In a rare move for a Boston city council candidate, the campaign for at-large hopeful Ruthzee Louijeune has released a television ad that will air in the 3-week run-up to the Sept. 14 preliminary election, a move that could help her break through to voters in a race that has been largely overshadowed by the high-profile mayoral contest.
The 30-second spot highlights Louijeune’s work for Senator Elizabeth Warren, her defense of tenants facing eviction, and also lays out her vision for Boston, advocating for universal access to affordable housing, excellent schools, and a “future and a planet we can all look forward to.”
“I believe in what Boston can become,” Louijeune intones in the ad, which will start airing on Tuesday.
The campaign has spent more than $85,000 in a cable and digital ad buy, the largest investment in a television ad for an at-large council race since Representative Ayanna Pressley’s run for city council in 2011, according to Louijeune’s campaign. While all five of the major mayoral candidates have now released television ads, Louijeune’s ad is the first and so far only TV spot in the crowded at-large council field.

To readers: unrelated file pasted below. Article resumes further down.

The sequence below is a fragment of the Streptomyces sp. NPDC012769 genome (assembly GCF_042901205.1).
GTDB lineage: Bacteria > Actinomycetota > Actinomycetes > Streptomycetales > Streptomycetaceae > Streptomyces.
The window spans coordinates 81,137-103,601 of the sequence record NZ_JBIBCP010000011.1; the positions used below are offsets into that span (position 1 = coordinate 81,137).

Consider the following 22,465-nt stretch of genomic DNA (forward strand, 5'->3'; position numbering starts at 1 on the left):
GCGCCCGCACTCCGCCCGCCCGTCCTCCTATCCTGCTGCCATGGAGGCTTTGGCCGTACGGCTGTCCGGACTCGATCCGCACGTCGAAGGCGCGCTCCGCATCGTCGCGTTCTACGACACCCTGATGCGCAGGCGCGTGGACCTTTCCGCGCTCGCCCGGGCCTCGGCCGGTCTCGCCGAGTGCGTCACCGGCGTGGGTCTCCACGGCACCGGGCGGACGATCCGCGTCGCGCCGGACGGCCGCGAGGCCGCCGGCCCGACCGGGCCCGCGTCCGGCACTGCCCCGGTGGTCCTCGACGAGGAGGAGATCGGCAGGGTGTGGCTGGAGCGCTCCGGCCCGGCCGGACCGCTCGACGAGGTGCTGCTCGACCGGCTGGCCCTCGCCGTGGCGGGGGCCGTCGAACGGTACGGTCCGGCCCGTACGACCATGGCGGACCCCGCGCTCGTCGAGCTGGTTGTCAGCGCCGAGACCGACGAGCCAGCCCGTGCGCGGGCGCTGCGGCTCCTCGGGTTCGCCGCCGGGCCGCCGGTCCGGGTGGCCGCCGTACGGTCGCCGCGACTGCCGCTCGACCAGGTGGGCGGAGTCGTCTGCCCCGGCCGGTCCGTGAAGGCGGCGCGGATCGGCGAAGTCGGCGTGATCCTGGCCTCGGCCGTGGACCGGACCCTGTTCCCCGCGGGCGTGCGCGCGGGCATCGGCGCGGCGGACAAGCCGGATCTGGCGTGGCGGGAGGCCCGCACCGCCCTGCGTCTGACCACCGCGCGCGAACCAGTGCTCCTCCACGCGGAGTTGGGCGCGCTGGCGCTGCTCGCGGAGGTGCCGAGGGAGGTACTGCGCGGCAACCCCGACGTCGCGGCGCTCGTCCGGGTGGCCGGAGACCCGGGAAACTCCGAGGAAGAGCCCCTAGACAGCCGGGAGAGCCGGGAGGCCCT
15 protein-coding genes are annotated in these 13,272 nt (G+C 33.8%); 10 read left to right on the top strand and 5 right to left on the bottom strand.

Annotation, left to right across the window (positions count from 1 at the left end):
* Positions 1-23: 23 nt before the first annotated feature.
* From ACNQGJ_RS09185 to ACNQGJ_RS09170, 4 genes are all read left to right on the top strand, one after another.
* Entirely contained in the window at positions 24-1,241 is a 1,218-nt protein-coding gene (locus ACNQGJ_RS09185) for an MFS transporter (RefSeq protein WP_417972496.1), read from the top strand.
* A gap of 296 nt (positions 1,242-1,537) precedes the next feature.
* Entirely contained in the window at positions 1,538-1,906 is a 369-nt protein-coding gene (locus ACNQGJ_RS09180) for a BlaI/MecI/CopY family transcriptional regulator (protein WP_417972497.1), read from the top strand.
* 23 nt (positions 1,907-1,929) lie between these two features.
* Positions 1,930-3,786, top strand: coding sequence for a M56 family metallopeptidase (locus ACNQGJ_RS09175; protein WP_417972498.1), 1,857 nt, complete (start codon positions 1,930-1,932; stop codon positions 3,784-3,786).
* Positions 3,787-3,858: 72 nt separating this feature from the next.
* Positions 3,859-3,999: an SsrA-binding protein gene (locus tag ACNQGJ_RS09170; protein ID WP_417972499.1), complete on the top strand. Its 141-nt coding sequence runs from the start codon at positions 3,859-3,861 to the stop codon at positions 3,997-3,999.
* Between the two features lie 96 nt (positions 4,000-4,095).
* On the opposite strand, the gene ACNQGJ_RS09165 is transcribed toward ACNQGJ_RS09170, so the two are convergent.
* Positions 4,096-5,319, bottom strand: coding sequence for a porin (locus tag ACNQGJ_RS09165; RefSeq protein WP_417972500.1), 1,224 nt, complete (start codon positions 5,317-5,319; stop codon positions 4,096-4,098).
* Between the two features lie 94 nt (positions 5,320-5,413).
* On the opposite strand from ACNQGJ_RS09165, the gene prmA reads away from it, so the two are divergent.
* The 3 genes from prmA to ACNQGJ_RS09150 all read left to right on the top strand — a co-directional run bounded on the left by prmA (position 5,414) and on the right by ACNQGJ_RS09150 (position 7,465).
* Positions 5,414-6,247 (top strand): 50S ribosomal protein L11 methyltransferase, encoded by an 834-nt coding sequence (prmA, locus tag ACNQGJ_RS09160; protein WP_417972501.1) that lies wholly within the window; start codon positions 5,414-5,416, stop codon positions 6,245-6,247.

A first-time candidate, Louijeune has previously served as senior counsel on Senator Elizabeth Warren’s 2020 presidential campaign. She has earned the backing of Warren and the Greater Boston Labor Council. She has previously worked as an attorney at Perkins Cole LLP. Most recently, she launched her own legal and advocacy business, The Opening PLLC.
Louijeune, a graduate of Columbia and Harvard Law School, has raised more money than any other council candidate since the start of the year, leaving her with more than $180,000 in the bank as of the end of July.
The daughter of Haitian immigrants, Louijeune’s campaign has said she would be the first Haitian-American to serve on the council if elected.
Seventeen candidates are currently running for the four at-large posts on the council. The preliminary election on Sept. 14 will winnow the field down to eight candidates, who will face off in the Nov. 2 general contest.
The at-large contest features two incumbents — Julia Mejia and Michael Flaherty — who both hold sizable campaign war chests and are favored in the race. The biggest challenge for many of the non-incumbents, political observers have said, is breaking through an already saturated news cycle filled with the historic mayoral race, which will see the city elect its first mayor who is a person of color, and the COVID-19 pandemic.
Five vacancies on the council — created by one retirement and four mayoral hopefuls — have left the body in line for the most turnover it has seen in a single election in nearly three decades.
Globe correspondents Jasper Goodman and Jack Lyons contributed to this report.